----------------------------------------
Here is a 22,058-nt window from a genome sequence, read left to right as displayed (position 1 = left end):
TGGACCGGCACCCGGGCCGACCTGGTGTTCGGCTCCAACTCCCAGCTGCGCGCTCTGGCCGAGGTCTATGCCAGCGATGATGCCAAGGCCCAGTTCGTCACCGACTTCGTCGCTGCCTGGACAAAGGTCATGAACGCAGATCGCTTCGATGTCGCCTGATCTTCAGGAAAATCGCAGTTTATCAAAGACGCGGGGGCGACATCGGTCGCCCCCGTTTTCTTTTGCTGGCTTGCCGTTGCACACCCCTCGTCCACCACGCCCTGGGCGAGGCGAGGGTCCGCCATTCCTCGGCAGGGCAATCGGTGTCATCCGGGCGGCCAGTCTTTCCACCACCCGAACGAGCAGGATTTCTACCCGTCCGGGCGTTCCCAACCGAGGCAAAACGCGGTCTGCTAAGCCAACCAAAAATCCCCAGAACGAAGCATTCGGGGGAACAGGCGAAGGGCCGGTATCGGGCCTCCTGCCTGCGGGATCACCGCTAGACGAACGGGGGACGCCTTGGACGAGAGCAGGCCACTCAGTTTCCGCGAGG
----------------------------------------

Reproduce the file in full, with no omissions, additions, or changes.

Here is a 22,058-nt window from a genome sequence, read left to right as displayed (position 1 = left end):
TGGACCGGCACCCGGGCCGACCTGGTGTTCGGCTCCAACTCCCAGCTGCGCGCTCTGGCCGAGGTCTATGCCAGCGATGATGCCAAGGCCCAGTTCGTCACCGACTTCGTCGCTGCCTGGACAAAGGTCATGAACGCAGATCGCTTCGATGTCGCCTGATCTTCAGGAAAATCGCAGTTTATCAAAGACGCGGGGGCGACATCGGTCGCCCCCGTTTTCTTTTGCTGGCTTGCCGTTGCACACCCCTCGTCCACCACGCCCTGGGCGAGGCGAGGGTCCGCCATTCCTCGGCAGGGCAATCGGTGTCATCCGGGCGGCCAGTCTTTCCACCACCCGAACGAGCAGGATTTCTACCCGTCCGGGCGTTCCCAACCGAGGCAAAACGCGGTCTGCTAAGCCAACCAAAAATCCCCAGAACGAAGCATTCGGGGGAACAGGCGAAGGGCCGGTATCGGGCCTCCTGCCTGCGGGATCACCGCTAGACGAACGGGGGACGCCTTGGACGAGAGCAGGCCACTCAGTTTCCGCGAGG